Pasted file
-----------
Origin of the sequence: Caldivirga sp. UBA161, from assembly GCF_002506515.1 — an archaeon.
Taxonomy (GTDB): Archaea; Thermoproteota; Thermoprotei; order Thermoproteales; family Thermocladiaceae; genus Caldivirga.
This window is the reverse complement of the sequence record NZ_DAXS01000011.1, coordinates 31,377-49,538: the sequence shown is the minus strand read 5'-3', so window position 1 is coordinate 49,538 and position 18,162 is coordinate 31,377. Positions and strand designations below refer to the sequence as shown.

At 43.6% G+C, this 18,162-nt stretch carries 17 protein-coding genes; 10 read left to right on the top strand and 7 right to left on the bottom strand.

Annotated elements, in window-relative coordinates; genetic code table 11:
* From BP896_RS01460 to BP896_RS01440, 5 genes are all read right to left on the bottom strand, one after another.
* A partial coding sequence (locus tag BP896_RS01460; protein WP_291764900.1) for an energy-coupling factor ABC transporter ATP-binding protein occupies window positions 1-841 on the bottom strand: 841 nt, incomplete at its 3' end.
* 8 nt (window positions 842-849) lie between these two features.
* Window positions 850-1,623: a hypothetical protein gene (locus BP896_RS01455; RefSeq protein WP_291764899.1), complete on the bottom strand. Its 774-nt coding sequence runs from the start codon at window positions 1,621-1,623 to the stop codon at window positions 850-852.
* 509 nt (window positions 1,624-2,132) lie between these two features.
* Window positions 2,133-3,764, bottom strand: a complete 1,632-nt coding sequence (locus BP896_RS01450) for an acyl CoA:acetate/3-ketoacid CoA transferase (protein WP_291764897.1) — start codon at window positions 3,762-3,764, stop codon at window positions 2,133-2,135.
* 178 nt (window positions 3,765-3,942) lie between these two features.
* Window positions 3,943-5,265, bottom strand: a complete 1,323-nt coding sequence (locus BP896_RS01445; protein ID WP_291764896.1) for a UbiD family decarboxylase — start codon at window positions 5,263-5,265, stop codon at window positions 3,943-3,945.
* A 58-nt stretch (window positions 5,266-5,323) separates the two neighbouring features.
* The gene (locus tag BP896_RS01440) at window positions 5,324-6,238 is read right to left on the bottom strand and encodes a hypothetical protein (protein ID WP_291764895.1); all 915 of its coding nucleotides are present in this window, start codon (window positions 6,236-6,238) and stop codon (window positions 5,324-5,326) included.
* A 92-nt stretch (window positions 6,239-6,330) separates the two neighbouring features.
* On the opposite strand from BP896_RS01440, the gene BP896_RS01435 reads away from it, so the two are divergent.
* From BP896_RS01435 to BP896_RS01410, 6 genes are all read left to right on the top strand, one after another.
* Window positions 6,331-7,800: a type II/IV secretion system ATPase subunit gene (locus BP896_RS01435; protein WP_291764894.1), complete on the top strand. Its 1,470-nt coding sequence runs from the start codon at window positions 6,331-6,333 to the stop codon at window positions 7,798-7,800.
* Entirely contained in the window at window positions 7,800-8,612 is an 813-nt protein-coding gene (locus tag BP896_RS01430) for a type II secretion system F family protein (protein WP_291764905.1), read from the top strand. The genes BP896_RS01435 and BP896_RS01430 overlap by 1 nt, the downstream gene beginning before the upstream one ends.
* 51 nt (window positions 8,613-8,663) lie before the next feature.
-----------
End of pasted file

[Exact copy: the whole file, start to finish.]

Origin of the sequence: Caldivirga sp. UBA161, from assembly GCF_002506515.1 — an archaeon.
Taxonomy (GTDB): Archaea; Thermoproteota; Thermoprotei; order Thermoproteales; family Thermocladiaceae; genus Caldivirga.
This window is the reverse complement of the sequence record NZ_DAXS01000011.1, coordinates 31,377-49,538: the sequence shown is the minus strand read 5'-3', so window position 1 is coordinate 49,538 and position 18,162 is coordinate 31,377. Positions and strand designations below refer to the sequence as shown.

At 43.6% G+C, this 18,162-nt stretch carries 17 protein-coding genes; 10 read left to right on the top strand and 7 right to left on the bottom strand.

Annotated elements, in window-relative coordinates; genetic code table 11:
* From BP896_RS01460 to BP896_RS01440, 5 genes are all read right to left on the bottom strand, one after another.
* A partial coding sequence (locus tag BP896_RS01460; protein WP_291764900.1) for an energy-coupling factor ABC transporter ATP-binding protein occupies window positions 1-841 on the bottom strand: 841 nt, incomplete at its 3' end.
* 8 nt (window positions 842-849) lie between these two features.
* Window positions 850-1,623: a hypothetical protein gene (locus BP896_RS01455; RefSeq protein WP_291764899.1), complete on the bottom strand. Its 774-nt coding sequence runs from the start codon at window positions 1,621-1,623 to the stop codon at window positions 850-852.
* 509 nt (window positions 1,624-2,132) lie between these two features.
* Window positions 2,133-3,764, bottom strand: a complete 1,632-nt coding sequence (locus BP896_RS01450) for an acyl CoA:acetate/3-ketoacid CoA transferase (protein WP_291764897.1) — start codon at window positions 3,762-3,764, stop codon at window positions 2,133-2,135.
* 178 nt (window positions 3,765-3,942) lie between these two features.
* Window positions 3,943-5,265, bottom strand: a complete 1,323-nt coding sequence (locus BP896_RS01445; protein ID WP_291764896.1) for a UbiD family decarboxylase — start codon at window positions 5,263-5,265, stop codon at window positions 3,943-3,945.
* A 58-nt stretch (window positions 5,266-5,323) separates the two neighbouring features.
* The gene (locus tag BP896_RS01440) at window positions 5,324-6,238 is read right to left on the bottom strand and encodes a hypothetical protein (protein ID WP_291764895.1); all 915 of its coding nucleotides are present in this window, start codon (window positions 6,236-6,238) and stop codon (window positions 5,324-5,326) included.
* A 92-nt stretch (window positions 6,239-6,330) separates the two neighbouring features.
* On the opposite strand from BP896_RS01440, the gene BP896_RS01435 reads away from it, so the two are divergent.
* From BP896_RS01435 to BP896_RS01410, 6 genes are all read left to right on the top strand, one after another.
* Window positions 6,331-7,800: a type II/IV secretion system ATPase subunit gene (locus BP896_RS01435; protein WP_291764894.1), complete on the top strand. Its 1,470-nt coding sequence runs from the start codon at window positions 6,331-6,333 to the stop codon at window positions 7,798-7,800.
* Entirely contained in the window at window positions 7,800-8,612 is an 813-nt protein-coding gene (locus tag BP896_RS01430) for a type II secretion system F family protein (protein WP_291764905.1), read from the top strand. The genes BP896_RS01435 and BP896_RS01430 overlap by 1 nt, the downstream gene beginning before the upstream one ends.
* 51 nt (window positions 8,613-8,663) lie before the next feature.